“More people live alone now than at any other time in history” — Eric Klinenberg
In 1950, 4 million people lived alone. Today, more than 32 million people live alone in the U.S., writes Eric Klinenberg, professor of sociology at New York University and the author of Going Solo: The Extraordinary Rise and Surprising Appeal of Living Alone.
Living alone once sparked anxiety and the fear of loneliness. Now people of privilege separate from one another for the sake of freedom, control and personal space. Countless people do not have a personal connection or an intimate conversation for days.
We are increasingly disconnected from one another and social structures have disintegrated as described in the book Bowling Alone by Robert D. Putnam. Even in church where people are friendly with each other and espouse love but don’t necessarily include you. A visitor may get all the attention, or not. Less outgoing members may feel invisible. People can be with others and still feel lonely.
Technology can ease the pain; TV, radio, computers and cell phones. But it is increasingly acceptable to use electronic devices while with people. For someone who is in the company of a person who is spending a lot of time on their device there is a feeling of abandonment. The stages of “Blackberry Abandonment” are confusion, discomfort, irritation and then outrage (Pamela Eyring, Dir. Protocol School of Wash.,). Ever felt alone when in the presence of someone who is “cell-fish”?
There is an opportunity for the church here.
We can be aware of who is left out or alone in our social circles, and be sensitive to how others might feel. We can also reach out to people we know who do not have a faith community to belong to, or anyone to talk to about matters or life and death and faith.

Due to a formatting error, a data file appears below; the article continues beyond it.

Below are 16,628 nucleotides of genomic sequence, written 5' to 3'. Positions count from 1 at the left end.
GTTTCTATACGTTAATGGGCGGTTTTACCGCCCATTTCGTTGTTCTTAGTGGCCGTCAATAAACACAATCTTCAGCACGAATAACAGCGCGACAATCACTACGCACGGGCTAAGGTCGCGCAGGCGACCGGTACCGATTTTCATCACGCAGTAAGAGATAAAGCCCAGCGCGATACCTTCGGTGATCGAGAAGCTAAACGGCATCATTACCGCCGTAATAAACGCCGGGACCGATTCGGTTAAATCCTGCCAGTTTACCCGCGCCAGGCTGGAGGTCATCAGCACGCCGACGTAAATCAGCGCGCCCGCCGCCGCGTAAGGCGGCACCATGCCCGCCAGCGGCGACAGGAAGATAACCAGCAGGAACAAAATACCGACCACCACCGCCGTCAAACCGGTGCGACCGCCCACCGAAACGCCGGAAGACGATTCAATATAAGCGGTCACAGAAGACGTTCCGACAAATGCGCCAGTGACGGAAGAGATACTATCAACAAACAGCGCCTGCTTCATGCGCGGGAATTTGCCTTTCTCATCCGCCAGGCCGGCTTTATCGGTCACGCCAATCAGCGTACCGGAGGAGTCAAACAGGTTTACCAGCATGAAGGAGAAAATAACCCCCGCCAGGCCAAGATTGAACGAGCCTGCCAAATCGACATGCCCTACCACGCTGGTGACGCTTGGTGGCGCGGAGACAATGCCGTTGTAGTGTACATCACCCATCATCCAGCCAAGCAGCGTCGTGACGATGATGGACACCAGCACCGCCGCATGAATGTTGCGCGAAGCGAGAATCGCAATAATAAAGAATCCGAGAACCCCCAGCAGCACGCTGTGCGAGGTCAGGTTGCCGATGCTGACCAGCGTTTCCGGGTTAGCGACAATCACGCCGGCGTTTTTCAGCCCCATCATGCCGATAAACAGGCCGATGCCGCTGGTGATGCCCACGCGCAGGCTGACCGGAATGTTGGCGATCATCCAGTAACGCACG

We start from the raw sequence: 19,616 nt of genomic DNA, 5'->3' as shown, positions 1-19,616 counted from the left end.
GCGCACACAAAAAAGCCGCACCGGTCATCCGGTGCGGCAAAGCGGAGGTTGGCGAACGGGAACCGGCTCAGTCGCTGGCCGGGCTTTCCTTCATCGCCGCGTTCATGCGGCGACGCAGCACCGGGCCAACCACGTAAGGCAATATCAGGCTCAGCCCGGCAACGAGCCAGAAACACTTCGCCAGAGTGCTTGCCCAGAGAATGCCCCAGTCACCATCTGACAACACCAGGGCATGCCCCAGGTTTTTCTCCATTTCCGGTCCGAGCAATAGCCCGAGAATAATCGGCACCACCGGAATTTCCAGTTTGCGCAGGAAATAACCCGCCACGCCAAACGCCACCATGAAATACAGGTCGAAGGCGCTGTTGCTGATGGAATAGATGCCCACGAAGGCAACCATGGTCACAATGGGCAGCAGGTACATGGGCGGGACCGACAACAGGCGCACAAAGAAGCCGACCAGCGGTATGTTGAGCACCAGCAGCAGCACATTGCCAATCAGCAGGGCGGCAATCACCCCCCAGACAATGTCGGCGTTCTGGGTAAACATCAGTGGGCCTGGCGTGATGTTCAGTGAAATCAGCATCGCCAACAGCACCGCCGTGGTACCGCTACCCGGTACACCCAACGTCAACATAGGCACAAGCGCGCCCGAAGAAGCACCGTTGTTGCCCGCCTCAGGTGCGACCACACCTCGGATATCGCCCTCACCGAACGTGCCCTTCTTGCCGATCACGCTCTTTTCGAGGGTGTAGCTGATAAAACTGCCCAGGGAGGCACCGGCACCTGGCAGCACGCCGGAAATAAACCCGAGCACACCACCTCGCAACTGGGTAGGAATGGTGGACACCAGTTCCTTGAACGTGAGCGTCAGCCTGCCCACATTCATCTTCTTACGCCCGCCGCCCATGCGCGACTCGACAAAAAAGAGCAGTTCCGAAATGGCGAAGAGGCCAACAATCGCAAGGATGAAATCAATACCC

As the church we can offer ministries that address our longing to communicate and connect. Church youth groups offer teenagers face–to–face conversations. Small groups are places where intimate conversations happen. The worship greeting line may offer the one hug someone receives that week. We can also listen to people who tell their stories.
In this spring season, I am mindful of the power of new life and love. Knowing you are loved makes all the difference; how we feel about ourselves and the way we relate to others.
God’s love can transform our lives and grow our hearts. Relationships in a faith community can embody the love of God.
I have seen people’s lives change utterly by the love of another; not necessarily a spouse or a parent. Love can transform our lives and help us be less anxious and feel connected, regardless of whether we live alone. Our society needs love and close relationships. The Church is good for that.
Pastor Helga Jansons of Kennewick is the Director for Evangelical Mission, Eastern Washington — Idaho Synod, of the Evangelical Lutheran Church in America. Questions and comments should be directed to editor Lucy Luginbill in care of the Tri-City Herald newsroom, 333 W. Canal Drive, Kennewick, WA 99336. Or email firstname.lastname@example.org.